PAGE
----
An Explanation of DSL Overhead (or: Why is my DSL slower than advertised?)

You may be asking yourself: "Why am I getting 160KB/s on my 1.5M DSL instead of 192KB/s?" The answer is overhead. Your computer sends and receives data in ethernet frames through your ethernet card, to your DSL modem. The DSL modem acts as an ethernet to ATM bridge. Data sent from your computer is encapsulated into ATM cells and sent to the DSL central office. Both ethernet and ATM incur some overhead. ethernet incurs overhead for IP headers, TCP headers, and PPPoE encapsulation overhead if your connection uses PPPoE. This brief FAQ explains these overheads and why you won't ever see speeds equal to your DSL companies advertised speeds (note: some DSL ISPs, notably Verizon, use a higher DSL sync rate to account for some of this overhead).

First, let's take a look at an ethernet frame. For a standard download from, say, a web server, the protocol used is TCP/IP. Both IP and TCP have headers that store various information necessary to routing, destination and source ports, etc. It's beyond the scope of this discussion, but there are a number of resources on the internet that explain the headers in detail. Each ethernet frame needs the TCP and IP headers, both of which may be encapsulated into PPPoE.

Consider the typical ethernet frame. Typically for residential DSL (and cable for that matter), ethernet frames are 1500 bytes. This is controlled by the MTU (maximum transfer unit) value. For PPPoE connections, PPPoE incurs an 8-byte overhead, so the MTU for PPPoE is 1492 bytes instead. Regardless of whether PPPoE is used or not, TCP requires 20 bytes for its own header, as does IP. The result is 40 bytes of overhead per ethernet frame (or 48 with PPPoE). So TCP/IP overhead is roughly 2.67% for an ethernet frame. PPPoE adds an additional 0.533%. So with a typical PPPoE connection, the overhead is 3.2%.

Your ADSL modem is acting as an ethernet to ATM bridge. That is, data your computer transmits over ethernet is encapsulated into ATM cells and sent down your DSL loop to the central office. Likewise, data received by your ADSL modem over ATM is recombined into ethernet frames and sent to your computer.

Each ATM cell has its own header, and thus its own overhead. ATM cells are 53 bytes long, 5 bytes of which constitute the header. This means, for any given ATM cell, the overhead incurred is 9.43%! Now let's consider the "big picture". As your computer sends ethernet frames through your DSL modem, they are split into ATM cells and sent out.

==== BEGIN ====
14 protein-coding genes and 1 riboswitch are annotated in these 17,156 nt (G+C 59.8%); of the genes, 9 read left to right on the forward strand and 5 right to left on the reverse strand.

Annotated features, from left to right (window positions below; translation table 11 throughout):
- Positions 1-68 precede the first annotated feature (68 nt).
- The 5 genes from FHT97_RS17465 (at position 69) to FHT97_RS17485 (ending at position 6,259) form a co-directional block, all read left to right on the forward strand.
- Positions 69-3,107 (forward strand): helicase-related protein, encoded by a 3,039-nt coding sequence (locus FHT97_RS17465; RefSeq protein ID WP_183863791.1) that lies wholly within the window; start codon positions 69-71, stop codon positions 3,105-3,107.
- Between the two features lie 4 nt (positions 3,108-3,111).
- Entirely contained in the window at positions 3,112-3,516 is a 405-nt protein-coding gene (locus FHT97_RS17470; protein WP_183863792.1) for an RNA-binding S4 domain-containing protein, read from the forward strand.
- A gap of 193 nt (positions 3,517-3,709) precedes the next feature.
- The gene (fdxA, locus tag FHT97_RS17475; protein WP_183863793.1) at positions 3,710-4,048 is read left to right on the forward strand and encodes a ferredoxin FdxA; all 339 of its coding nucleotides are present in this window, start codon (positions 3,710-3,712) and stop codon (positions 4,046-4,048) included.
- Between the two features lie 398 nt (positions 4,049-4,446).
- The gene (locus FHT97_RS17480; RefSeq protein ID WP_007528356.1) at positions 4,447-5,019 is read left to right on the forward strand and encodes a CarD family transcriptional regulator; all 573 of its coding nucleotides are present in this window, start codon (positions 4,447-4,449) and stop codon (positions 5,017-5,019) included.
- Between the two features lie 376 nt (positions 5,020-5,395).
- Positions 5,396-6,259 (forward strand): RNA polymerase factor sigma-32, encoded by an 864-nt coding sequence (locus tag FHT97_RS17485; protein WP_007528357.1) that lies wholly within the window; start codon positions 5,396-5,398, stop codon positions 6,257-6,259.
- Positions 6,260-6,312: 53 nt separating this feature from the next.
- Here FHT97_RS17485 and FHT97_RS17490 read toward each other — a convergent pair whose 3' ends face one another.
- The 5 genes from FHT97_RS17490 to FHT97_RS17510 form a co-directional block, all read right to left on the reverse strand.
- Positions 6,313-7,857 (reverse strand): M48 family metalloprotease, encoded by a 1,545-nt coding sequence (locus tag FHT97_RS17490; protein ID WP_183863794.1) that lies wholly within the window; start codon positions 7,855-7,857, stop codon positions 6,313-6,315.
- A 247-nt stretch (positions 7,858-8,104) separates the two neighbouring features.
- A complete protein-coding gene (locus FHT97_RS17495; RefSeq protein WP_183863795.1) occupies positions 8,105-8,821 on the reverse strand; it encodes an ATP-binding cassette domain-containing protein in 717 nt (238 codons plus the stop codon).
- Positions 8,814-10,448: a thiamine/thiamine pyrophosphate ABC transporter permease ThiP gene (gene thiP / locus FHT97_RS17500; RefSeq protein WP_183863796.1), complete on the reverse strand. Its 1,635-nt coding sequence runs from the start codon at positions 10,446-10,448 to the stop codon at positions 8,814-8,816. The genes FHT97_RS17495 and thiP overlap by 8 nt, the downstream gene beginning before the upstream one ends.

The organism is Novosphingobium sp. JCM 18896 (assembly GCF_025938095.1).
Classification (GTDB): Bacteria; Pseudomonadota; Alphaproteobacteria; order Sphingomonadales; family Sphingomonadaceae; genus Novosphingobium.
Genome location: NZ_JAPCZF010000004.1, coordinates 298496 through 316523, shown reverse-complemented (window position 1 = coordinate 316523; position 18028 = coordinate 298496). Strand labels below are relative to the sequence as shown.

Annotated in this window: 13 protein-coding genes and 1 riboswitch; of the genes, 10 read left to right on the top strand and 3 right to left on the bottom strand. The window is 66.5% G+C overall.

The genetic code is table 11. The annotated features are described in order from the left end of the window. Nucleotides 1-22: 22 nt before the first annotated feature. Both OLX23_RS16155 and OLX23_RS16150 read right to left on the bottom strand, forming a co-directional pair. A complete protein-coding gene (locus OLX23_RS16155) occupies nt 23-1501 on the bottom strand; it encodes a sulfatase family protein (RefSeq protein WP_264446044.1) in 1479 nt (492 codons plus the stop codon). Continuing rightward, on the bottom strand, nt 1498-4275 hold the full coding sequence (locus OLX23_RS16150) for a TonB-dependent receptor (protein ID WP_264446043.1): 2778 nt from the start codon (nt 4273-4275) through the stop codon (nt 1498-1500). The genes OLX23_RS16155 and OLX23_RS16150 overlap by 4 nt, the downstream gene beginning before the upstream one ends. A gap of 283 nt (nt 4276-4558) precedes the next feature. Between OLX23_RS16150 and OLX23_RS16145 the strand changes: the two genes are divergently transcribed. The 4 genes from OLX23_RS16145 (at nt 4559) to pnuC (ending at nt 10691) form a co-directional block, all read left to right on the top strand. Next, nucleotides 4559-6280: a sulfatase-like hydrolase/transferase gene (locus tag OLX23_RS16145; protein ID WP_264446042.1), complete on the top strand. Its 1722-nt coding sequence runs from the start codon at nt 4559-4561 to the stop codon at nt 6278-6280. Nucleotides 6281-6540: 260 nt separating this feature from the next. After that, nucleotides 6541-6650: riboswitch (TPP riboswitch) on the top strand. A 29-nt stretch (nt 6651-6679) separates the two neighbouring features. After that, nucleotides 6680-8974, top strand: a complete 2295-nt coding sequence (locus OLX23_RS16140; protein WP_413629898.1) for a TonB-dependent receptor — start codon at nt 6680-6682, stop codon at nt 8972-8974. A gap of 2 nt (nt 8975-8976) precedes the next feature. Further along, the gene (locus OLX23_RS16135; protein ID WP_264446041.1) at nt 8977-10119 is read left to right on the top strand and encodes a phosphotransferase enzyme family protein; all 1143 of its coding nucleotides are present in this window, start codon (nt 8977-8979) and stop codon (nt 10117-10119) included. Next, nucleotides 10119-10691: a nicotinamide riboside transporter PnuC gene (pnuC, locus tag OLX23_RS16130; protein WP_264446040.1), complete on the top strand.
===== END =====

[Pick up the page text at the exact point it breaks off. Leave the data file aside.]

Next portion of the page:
Since each ATM cell can only hold 48 bytes of payload, the first ATM cell will be entirely TCP/IP header information (with PPPoE) or contain only 8 bytes of the ethernet payload without PPPoE. Thus with PPPoE, the first ATM cell is 100% overhead! Subsequent ATM cells contain 48 bytes of ethernet frame data. The last ATM cell in the frame may or may not have null padding. If more data is being sent through the modem, the ATM cell may be mostly filled, or it could only contain the last few bytes of the ethernet frame.

Therefore, the number of bytes of overhead for an Ethernet frame encapsulated into an ATM cell is:
53 bytes (first ATM header) + 5*27 bytes (headers of 27 fully filled ATM cells) + [5 to 37] bytes (header+potential cell padding of last ATM cell)

So the best-case scenario is: 53 + 5*27 + 5 = 193 bytes for header information

And the wort-case scenario is: 53 + 5*27 + 37 = 225 bytes for header information + worst-case null padding

So worst case, throughput is (1500-225)/1500 = 85.00 % efficient
and best case, throughput is (1500-193)/1500 = 87.13 % efficient

In other words, if your DSL sync rate is 1536 kbps, your maximum throughput would be between 1305.6 and 1338.37 kbps. In reality, there is some additional overhead due to the TCP/IP sliding window, latency, and/or packet loss. These represent theoretically maximum throughput.

Copyright Josh Carroll - Feb 26, 2006